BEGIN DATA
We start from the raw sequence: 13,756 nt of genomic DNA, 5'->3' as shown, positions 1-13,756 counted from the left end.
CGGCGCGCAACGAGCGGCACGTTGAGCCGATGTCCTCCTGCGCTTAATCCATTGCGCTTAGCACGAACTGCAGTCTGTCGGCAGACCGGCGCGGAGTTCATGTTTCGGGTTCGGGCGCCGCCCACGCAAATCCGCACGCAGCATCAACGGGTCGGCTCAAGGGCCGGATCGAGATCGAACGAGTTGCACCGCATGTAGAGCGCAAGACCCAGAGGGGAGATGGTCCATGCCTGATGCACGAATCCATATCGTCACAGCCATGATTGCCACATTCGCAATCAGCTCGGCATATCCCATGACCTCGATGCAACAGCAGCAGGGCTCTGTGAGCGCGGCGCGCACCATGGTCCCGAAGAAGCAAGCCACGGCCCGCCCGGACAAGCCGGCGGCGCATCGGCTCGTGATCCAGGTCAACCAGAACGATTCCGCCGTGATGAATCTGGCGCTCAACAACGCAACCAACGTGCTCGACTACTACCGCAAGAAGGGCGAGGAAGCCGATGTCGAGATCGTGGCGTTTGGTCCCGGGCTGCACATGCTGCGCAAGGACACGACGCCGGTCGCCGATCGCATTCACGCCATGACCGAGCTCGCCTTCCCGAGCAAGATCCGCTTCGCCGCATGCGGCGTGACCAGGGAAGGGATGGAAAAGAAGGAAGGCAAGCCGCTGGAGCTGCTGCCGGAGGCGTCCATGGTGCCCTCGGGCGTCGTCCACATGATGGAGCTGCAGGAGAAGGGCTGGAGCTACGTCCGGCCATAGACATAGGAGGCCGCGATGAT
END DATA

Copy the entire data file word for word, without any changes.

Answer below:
We start from the raw sequence: 13,756 nt of genomic DNA, 5'->3' as shown, positions 1-13,756 counted from the left end.
CGGCGCGCAACGAGCGGCACGTTGAGCCGATGTCCTCCTGCGCTTAATCCATTGCGCTTAGCACGAACTGCAGTCTGTCGGCAGACCGGCGCGGAGTTCATGTTTCGGGTTCGGGCGCCGCCCACGCAAATCCGCACGCAGCATCAACGGGTCGGCTCAAGGGCCGGATCGAGATCGAACGAGTTGCACCGCATGTAGAGCGCAAGACCCAGAGGGGAGATGGTCCATGCCTGATGCACGAATCCATATCGTCACAGCCATGATTGCCACATTCGCAATCAGCTCGGCATATCCCATGACCTCGATGCAACAGCAGCAGGGCTCTGTGAGCGCGGCGCGCACCATGGTCCCGAAGAAGCAAGCCACGGCCCGCCCGGACAAGCCGGCGGCGCATCGGCTCGTGATCCAGGTCAACCAGAACGATTCCGCCGTGATGAATCTGGCGCTCAACAACGCAACCAACGTGCTCGACTACTACCGCAAGAAGGGCGAGGAAGCCGATGTCGAGATCGTGGCGTTTGGTCCCGGGCTGCACATGCTGCGCAAGGACACGACGCCGGTCGCCGATCGCATTCACGCCATGACCGAGCTCGCCTTCCCGAGCAAGATCCGCTTCGCCGCATGCGGCGTGACCAGGGAAGGGATGGAAAAGAAGGAAGGCAAGCCGCTGGAGCTGCTGCCGGAGGCGTCCATGGTGCCCTCGGGCGTCGTCCACATGATGGAGCTGCAGGAGAAGGGCTGGAGCTACGTCCGGCCATAGACATAGGAGGCCGCGATGAT